A coastal flood warning remains in effect until noon tomorrow for D.C., Arlington, Falls Church and Alexandria. Tonight’s high tide occurs between 9:00 p.m. and 9:30 p.m, tomorrow ’s are between 9:30 a.m. and 10 a.m. Levels may be about three to five feet above normal. See Jason’s post for more flooding information.

We ended up pretty socked in with clouds today, and while they held temperatures down a bit, we still ended up near or above average for the date. Highs are now into the upper 60s and lower 70s across the area. Though clouds remain abundant, a few breaks are possible into the evening.

Temperatures: Latest D.C. area temperature map powered by iMapWeather (base map by Google). Click and hold on map to pan. Double-click to zoom. Refresh page to update. See larger map on our Weather Wall.

Through Tonight: Clouds are enjoying their stay, so any breaks should be temporary and we’re generally mostly cloudy. There’s an outside risk of a sprinkle somewhere as well, but it should be largely dry most spots. Lows reach the low-to-mid 50s.

Tomorrow (Tuesday): The front to our north keeps us from turning fully sunny, and in fact, it could end up being mostly cloudy again. But, the flow of air is warm, and a little warmer than today. Highs should end up well into the 70s, low-to-mid if lots of clouds, and mid-to-upper if less. Winds are from the south around 5-10 mph. Showers or storms may threaten (best odds northern half of the area) late in the day into the evening as a small disturbance moves by.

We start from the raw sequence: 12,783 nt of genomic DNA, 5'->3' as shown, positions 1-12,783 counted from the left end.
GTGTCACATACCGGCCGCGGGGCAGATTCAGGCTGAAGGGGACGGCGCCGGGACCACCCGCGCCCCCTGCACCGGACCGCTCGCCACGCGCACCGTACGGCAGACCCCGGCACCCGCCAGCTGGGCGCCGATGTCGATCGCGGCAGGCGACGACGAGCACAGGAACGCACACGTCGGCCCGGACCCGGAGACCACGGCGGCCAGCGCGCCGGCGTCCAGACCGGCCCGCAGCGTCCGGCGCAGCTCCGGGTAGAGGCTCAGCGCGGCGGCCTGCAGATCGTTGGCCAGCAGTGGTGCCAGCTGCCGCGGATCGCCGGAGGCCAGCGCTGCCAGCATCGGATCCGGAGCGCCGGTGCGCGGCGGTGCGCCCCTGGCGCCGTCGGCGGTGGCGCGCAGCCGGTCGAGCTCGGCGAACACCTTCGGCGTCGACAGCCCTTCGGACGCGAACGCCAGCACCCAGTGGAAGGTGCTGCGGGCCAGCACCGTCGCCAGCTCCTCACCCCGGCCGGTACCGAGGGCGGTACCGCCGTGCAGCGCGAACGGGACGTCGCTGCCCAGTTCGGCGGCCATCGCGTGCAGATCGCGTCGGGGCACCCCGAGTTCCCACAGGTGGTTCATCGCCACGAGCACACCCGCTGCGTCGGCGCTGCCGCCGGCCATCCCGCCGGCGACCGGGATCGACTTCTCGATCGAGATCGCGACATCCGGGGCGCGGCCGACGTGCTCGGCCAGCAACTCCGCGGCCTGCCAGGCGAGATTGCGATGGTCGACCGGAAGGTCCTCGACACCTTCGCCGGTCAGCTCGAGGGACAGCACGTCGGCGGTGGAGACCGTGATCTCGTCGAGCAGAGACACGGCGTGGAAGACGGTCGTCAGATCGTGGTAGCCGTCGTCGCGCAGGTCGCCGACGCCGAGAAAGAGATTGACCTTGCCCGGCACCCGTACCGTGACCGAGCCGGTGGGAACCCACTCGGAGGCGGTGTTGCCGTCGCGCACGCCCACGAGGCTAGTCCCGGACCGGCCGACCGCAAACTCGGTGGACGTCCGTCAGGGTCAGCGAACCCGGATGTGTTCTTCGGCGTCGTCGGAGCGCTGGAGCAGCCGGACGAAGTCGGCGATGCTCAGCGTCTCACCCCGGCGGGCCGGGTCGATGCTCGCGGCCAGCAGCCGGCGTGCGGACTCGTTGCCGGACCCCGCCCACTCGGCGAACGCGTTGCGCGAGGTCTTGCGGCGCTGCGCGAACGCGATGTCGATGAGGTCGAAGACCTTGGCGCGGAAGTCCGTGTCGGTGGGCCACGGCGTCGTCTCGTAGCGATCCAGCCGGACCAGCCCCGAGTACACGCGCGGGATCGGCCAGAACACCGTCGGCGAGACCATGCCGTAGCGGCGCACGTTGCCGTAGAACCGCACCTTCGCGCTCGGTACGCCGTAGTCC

See Jason Samenow’s forecast through the weekend. And if you haven’t already, join us on Facebook and follow us on Twitter .

Snow: The last few days have been a great reminder of how volatile springtime weather can be. In addition to the multi-day severe storms and tornado outbreak, snow is a story here in mid-April. Snow fell across parts of the upper Midwest last night into this morning, including a record snowfall at Chicago and several inches around Detroit.